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Polarization of Atomic Fluorescence in Flames

Volume 25, Number 1 (Feb. 1971) Page 97-97

Shull, M.; Winefordner, J.D.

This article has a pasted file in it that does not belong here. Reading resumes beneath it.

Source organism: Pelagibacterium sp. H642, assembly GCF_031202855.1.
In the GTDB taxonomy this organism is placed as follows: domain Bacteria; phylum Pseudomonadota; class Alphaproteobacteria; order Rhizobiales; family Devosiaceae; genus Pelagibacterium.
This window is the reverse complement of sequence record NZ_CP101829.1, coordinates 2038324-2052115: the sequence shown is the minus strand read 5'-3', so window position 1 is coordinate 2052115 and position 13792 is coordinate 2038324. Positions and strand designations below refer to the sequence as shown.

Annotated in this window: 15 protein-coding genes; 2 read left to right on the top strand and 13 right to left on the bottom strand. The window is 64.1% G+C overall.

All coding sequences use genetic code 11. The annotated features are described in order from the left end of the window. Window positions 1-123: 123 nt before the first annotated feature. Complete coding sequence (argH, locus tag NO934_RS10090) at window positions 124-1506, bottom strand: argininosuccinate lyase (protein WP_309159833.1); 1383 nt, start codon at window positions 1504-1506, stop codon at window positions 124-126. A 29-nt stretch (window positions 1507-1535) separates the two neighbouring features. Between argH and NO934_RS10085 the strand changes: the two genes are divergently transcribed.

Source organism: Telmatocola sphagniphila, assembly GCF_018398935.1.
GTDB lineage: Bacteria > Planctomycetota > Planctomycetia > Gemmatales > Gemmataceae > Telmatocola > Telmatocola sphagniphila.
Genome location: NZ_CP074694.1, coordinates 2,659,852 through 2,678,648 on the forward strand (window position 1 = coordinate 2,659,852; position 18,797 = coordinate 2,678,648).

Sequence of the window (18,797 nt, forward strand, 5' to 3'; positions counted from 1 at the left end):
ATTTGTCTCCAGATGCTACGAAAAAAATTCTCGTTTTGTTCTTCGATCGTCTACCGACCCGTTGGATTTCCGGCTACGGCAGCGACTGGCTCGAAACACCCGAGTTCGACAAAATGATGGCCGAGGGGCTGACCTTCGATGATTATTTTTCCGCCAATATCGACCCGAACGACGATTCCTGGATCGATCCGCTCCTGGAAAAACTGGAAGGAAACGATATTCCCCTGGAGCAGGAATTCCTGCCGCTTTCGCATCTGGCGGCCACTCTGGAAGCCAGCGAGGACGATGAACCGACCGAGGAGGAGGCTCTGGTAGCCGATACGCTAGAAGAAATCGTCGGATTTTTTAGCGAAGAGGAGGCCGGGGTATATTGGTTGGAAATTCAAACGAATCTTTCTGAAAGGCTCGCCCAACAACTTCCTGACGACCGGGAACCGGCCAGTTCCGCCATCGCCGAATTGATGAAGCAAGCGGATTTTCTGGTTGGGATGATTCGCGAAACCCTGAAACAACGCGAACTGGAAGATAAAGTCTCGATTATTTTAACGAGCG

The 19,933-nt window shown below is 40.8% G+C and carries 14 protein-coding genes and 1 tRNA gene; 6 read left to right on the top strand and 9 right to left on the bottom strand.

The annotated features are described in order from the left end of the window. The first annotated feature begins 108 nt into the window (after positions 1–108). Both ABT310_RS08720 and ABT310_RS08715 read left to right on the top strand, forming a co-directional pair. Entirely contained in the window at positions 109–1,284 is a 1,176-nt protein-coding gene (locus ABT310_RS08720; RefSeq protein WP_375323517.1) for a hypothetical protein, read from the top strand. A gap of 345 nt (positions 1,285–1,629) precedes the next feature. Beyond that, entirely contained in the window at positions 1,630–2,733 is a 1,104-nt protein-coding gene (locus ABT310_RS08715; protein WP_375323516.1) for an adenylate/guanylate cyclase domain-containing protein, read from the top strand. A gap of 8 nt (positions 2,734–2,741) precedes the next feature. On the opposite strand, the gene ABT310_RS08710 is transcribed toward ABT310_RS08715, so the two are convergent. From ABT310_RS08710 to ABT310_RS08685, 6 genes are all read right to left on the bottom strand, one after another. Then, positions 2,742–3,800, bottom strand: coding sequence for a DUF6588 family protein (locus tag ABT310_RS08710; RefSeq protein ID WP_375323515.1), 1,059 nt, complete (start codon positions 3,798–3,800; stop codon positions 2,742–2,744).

During a recent investigation of the use of polarizers in atomic fluorescence flame spectrometry, some interesting observations were made. The study was begun because it was felt that crossed polarizers (one polarizer between the source and flame and one polarizer between the flame and monochromator) could be used to great advantage in analytical atomic fluorescence flame spectrometry by reducing the fraction of source radiation scattered from particles in the flame gases in relation to atomic fluorescence from the analyte atoms. According to other investigations of polarization in gases at high pressures, it seemed reasonable to expect atomic fluorescence to be unpolarized and scattering to be polarized. Using electrodeless discharge tube sources for Ga and Cd, polarizers, either an H2/N2O or an H2/air premixed turbulent flame, and the experimental setup of Mansfield et al., we found that the fluorescence signals were reduced to the same extent as the scattering signal when the polarizers were parallel or perpendicular. The percentage degree of polarization for atomic fluorescence (Cd-2288 Å and Ga—4172 Å) and for scattering from water droplets as well as particles in the flame gases was found to be 100% within the accuracy of the measurement for a wide range of Cd (0.01-1 μg/ml) and of Ga (10-100 μg/ml) concentrations sprayed into the flame. These results were surprising to the authors and disappointing from the standpoint of analytical atomic fluorescence flame spectrometry because of the failure of polarizers to minimize scattering in the presence of atomic fluorescence.